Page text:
In honor of Inauguration Day, I thought it would be fun to do some contrast between this day and the Coronation of George IV,  formerly the Prince Regent or informally, “Prinny.”


Our inauguration ceremony is not on the actual day of inauguration. The legal oath of office took place yesterday, November 20, but the ceremonial oath of office and parade are taking place today. George III died January 29, 1820, and upon his death, the Prince Regent became king, but he was not crowned king until July 19, 1821. George wanted a little time to plan…


CoronationServiceI suspect the planners of the Inauguration want it to stack up nicely with other inaugurations, especially those of the opposing political party. George IV had a similar (if exaggerated) bent. He was determined that his coronation would outshine Napoleon’s coronation of 1804, which was a lavish affair memorialized in a painting by David. George IV’s coronation painting by A.C. Pugin showcases the grandeur of Westminster Abbey as well as the pageantry of the ceremony.


Both ceremonies take place in/around famous buildings. President Obama’s inauguration will take place on the Capitol steps. George IV’s coronation took place in Westminster Abbey.


George IV’s coronation cost the equivalent of 15 million dollars, a little more than half of this amount was compelled to be paid by France, which was like thumbing his nose, I suspect. George IV’s coronation was Britain’s most expensive ever, but, shockingly, it does not compare to the cost of our inauguration. Estimates put that cost at $53 million (paid for by donations). Of course, there are costs for the inauguration that simply would not have existed in 1821. There will be a security force including 6,000 military personnel, 45 dog handlers, 7,000 police, as well as other expenses.

The Clothes

George_IV_coronationThe clothes that interest us at the inauguration are worn by the women. What will Michelle Obama wear? Jill Biden? Any of the other female dignitaries and guests? We’ll notice the men only if their suits are odd for some reason. But George IV was made of sterner stuff. He spent 24,000 pounds on a Coronation robe. It was made of crimson velvet with gold stars and ermine trim and a train that stretched 27 feet. George IV also commissioned a new crown adorned with 12,314 hired diamonds. The jewels were rented from Rundell & Bridge and were set so that light entered through the open back of the setting, like jewels are set today. The new king also acquired the Hope diamond. In addition to his own costume which included a brown wig and a black Spanish hat with ostrich feathers and a heron’s plume, George IV commissioned costumes for his participants in the Tudor style. One has to wonder what the various lords felt about such dress.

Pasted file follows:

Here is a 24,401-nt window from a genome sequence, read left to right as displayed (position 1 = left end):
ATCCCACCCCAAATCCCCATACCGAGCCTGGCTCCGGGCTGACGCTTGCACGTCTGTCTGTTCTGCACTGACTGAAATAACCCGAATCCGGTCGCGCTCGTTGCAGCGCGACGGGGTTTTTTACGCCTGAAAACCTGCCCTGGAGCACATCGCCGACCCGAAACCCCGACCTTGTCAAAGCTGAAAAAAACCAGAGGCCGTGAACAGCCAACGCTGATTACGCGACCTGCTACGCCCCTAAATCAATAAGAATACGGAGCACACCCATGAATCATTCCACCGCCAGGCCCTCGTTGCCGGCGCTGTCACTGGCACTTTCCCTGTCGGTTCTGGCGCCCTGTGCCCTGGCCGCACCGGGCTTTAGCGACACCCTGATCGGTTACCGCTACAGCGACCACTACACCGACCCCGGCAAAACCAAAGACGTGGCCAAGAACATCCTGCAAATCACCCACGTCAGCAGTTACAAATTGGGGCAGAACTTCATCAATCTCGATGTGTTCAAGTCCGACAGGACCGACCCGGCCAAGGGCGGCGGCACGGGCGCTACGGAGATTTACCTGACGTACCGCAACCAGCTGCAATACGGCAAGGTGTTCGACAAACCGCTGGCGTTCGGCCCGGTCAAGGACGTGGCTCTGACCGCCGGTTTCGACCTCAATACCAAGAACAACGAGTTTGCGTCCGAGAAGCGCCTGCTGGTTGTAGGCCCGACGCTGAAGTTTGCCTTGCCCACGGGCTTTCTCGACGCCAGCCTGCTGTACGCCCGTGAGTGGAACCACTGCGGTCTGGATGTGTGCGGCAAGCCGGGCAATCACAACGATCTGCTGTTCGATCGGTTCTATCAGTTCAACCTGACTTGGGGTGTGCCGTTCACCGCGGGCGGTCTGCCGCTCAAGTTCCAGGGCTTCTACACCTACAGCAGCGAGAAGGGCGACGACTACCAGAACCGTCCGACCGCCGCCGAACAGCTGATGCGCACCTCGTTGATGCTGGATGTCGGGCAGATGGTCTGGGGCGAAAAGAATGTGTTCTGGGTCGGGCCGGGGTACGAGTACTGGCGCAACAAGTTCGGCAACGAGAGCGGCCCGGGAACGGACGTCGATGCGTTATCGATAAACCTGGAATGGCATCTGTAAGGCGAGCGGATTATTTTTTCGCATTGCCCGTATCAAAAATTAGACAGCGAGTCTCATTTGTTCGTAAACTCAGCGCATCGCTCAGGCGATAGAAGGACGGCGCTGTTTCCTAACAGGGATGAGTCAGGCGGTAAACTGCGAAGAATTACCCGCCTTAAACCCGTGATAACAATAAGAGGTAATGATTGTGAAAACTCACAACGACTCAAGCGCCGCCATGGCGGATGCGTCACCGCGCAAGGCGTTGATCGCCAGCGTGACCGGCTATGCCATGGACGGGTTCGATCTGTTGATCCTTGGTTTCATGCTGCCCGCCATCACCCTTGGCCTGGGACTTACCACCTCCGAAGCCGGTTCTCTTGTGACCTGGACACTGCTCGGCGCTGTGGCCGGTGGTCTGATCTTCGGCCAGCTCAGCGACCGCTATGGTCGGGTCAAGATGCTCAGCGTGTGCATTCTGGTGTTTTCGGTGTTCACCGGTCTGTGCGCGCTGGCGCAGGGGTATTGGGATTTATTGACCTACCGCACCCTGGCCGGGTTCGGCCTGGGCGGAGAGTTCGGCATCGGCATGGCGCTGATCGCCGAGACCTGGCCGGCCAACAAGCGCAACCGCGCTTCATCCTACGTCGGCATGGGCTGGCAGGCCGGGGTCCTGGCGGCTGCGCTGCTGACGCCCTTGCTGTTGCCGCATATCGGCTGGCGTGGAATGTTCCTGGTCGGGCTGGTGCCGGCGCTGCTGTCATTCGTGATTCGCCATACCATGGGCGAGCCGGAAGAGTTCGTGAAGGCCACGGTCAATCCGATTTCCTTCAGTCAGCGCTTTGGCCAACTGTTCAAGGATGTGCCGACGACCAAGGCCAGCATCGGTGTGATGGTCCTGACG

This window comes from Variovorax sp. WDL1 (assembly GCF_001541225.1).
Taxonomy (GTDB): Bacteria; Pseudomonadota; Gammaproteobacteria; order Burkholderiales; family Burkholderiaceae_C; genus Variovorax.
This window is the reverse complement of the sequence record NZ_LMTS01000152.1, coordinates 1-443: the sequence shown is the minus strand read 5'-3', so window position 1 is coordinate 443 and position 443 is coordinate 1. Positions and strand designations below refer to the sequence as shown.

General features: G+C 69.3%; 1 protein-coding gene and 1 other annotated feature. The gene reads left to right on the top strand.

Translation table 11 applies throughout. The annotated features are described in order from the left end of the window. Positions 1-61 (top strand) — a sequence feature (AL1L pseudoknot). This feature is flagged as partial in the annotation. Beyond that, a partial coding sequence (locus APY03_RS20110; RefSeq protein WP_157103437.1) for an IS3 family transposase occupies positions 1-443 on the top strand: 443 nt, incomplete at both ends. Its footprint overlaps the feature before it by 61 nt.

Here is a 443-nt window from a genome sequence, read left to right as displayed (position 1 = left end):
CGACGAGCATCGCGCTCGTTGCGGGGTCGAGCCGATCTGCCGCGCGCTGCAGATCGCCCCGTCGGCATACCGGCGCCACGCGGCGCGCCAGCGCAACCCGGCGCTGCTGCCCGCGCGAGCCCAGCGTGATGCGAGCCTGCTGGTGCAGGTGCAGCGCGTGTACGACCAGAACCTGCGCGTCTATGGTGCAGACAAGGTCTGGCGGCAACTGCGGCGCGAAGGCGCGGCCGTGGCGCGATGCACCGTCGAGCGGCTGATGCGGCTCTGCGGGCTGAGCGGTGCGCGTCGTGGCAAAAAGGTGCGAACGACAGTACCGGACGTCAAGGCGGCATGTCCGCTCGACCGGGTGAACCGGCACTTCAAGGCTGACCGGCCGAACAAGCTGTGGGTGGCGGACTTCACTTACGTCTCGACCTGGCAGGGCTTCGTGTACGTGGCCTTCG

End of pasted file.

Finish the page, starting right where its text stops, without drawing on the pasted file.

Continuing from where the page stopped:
The Wives

QueenCaroline1820When our President takes the oath of office, standing next to him, looking as proud as a woman can look will be Michelle, his wife, the First Lady. All of our modern images of the inauguration ceremony include the wife. Caroline of Brunswick, the King’s wife, however, was banned from the ceremony altogether. The King had already tried and failed to get a divorce from Caroline; he was determined that she be banned from the coronation. He hired prizefighters dressed as pages to prevent her entrance into Westminster Abbey. Although she did try to gain entrance, crying, “I am the Queen of England,” she failed. She died 19 days later.